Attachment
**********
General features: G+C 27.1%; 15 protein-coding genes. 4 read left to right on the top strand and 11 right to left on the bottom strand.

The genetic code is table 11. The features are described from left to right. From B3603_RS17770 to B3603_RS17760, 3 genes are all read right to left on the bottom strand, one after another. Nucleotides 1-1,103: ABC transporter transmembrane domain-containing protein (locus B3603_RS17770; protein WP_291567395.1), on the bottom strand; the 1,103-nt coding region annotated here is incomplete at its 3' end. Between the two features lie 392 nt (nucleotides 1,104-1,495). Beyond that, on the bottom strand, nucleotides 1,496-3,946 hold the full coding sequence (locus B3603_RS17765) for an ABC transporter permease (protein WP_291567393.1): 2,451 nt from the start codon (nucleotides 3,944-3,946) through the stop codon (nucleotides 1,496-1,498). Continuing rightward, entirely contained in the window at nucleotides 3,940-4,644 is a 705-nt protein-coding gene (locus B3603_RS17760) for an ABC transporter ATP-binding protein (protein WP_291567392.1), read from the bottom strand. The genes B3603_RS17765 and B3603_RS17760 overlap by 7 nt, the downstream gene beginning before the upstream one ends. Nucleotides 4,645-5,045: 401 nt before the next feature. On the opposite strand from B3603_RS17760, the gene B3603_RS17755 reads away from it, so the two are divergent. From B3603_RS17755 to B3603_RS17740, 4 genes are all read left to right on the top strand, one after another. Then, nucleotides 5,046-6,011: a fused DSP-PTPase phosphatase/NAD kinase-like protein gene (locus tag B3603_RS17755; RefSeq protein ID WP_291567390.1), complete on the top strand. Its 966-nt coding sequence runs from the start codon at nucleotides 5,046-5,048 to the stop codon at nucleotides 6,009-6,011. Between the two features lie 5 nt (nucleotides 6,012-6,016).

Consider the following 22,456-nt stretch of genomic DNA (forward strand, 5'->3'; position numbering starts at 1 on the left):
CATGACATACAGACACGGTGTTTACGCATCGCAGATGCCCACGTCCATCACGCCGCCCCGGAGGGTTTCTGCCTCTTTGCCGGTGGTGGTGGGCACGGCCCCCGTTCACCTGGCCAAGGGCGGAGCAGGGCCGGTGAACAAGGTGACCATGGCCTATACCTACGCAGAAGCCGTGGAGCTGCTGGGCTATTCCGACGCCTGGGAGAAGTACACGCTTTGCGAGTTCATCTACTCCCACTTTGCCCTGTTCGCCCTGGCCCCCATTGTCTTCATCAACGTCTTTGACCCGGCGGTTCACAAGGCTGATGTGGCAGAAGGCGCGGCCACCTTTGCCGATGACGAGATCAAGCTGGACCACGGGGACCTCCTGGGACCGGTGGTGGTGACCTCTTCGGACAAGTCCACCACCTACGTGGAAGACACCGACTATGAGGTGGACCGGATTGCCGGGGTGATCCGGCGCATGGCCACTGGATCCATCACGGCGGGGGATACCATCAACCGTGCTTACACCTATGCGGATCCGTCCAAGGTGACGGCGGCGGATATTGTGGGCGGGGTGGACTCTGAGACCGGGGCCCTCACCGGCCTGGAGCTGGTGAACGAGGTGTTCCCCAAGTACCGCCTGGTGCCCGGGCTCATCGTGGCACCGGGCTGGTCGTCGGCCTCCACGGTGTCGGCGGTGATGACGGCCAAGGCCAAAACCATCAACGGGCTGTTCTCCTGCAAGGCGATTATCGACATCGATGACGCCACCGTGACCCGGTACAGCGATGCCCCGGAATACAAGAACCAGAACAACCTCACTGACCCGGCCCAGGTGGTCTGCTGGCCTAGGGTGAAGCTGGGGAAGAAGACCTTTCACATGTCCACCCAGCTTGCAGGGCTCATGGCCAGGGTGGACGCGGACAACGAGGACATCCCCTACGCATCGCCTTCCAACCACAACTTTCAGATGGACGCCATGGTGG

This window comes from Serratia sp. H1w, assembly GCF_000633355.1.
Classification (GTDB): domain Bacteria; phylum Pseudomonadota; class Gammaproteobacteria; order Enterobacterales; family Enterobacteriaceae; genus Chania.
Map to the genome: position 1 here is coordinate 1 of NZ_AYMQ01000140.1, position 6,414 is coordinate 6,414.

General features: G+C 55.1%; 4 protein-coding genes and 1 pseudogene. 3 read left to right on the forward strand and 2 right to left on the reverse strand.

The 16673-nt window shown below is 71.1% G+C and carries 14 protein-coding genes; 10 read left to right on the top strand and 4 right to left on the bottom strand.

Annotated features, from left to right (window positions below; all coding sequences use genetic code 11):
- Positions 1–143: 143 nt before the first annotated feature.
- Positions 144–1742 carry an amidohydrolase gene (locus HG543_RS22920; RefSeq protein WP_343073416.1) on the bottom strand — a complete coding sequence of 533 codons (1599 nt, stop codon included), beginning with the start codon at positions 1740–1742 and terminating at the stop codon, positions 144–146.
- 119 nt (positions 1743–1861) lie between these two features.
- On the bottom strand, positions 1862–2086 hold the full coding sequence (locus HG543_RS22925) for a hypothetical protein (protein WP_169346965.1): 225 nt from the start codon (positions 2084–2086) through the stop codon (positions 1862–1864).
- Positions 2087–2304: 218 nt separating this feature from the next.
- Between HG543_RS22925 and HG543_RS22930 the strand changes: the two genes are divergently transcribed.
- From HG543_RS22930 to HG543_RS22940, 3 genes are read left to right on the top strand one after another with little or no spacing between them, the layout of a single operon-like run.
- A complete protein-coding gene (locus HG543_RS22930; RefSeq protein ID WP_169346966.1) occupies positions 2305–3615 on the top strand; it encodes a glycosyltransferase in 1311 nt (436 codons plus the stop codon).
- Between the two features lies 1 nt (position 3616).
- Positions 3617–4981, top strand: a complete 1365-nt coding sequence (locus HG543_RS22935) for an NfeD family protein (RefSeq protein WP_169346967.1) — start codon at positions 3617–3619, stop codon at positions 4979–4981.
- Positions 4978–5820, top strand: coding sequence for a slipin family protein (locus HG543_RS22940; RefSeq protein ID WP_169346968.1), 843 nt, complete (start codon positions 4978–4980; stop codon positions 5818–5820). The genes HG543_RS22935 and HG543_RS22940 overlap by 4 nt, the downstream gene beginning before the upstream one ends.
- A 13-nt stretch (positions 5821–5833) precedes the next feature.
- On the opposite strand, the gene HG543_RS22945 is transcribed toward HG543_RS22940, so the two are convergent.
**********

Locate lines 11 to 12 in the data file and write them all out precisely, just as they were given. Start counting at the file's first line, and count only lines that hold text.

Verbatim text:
- Positions 1–143: 143 nt before the first annotated feature.
- Positions 144–1742 carry an amidohydrolase gene (locus HG543_RS22920; RefSeq protein WP_343073416.1) on the bottom strand — a complete coding sequence of 533 codons (1599 nt, stop codon included), beginning with the start codon at positions 1740–1742 and terminating at the stop codon, positions 144–146.